The conflict of intuitions between Dennett and his distinguished and implacable opponents cannot be resolved by any direct process of argumentation. Dennett does all he can when he gives us dozens of examples of how his new metaphors can be put to use saving the phenomena. As with all really influential and durable philosophy books, this book’s power lies not in propounding a nice, clean, sharp, conclusive argument, but in its details: in the elegant way in which Dennett’s novel metaphors allow him to handle all sorts of odd and paradoxical little facts, and to undermine all sorts of seemingly self-evident truths.
The reader of Consciousness Explained will find a wealth of ideas which I have only been able to hint at. In particular, I have not mentioned what may prove to be the most seminal part of the book: the chapters called ‘The Evolution of Consciousness’ and ‘How words do things with us’. There Dennett puts forward a suggestion which I hope may provide the theme of his next book: the idea that consciousness is not built into human anatomy but is a cultural development. He puts this point in terms of Richard Dawkins’s notion of ‘memes’. Dawkins defines a meme as a kind of replicator – analogous to a gene or a crystal. This kind of replicator is a ‘pattern of information that can thrive only in brains or the artificially-manufactured products of brains – books, computers and so on’. Dennett follows up by saying: ‘The haven all memes depend on reaching is the human mind, but a human mind is itself an artifact created when memes restructure a human brain in order to make it a better habitat for memes.’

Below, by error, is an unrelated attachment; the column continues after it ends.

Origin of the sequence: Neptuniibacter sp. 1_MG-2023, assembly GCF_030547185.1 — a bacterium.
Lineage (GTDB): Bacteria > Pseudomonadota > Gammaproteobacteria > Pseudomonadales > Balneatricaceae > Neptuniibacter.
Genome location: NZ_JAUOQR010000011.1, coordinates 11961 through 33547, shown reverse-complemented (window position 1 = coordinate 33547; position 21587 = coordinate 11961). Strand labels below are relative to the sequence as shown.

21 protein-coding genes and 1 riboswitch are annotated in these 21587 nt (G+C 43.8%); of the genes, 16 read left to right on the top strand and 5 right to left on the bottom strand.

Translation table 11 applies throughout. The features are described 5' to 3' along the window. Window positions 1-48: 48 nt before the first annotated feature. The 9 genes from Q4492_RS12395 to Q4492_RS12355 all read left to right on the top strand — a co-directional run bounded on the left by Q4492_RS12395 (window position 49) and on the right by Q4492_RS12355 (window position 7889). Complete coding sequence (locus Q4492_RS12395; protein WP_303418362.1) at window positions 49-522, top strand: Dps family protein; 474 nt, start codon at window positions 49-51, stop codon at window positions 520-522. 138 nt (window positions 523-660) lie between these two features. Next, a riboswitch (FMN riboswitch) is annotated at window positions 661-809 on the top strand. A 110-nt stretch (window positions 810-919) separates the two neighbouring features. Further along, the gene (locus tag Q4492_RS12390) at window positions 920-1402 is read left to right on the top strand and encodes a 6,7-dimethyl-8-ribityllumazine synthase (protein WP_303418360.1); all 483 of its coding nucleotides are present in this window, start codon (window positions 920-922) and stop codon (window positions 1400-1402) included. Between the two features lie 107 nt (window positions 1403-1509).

This suggestion is exciting because it blurs the distinction between ‘natural’ and ‘human’ sciences; it undermines the traditional notion that nature provides consciousness, and culture then provides the language in which consciousness can find expression. It also undermines the traditional Cartesian assumption that consciousness is an all-or-nothing affair – like a light bulb in being either on or off. It leads to a more Hegelian view, according to which consciousness, like language, is a product of social relations, and has an intensity proportional to the complexity of those relations. Such a view allows for borderline cases of consciousness, in the same way as current microbiological notions let us countenance a fuzzy and shifting boundary between the organic and the inorganic.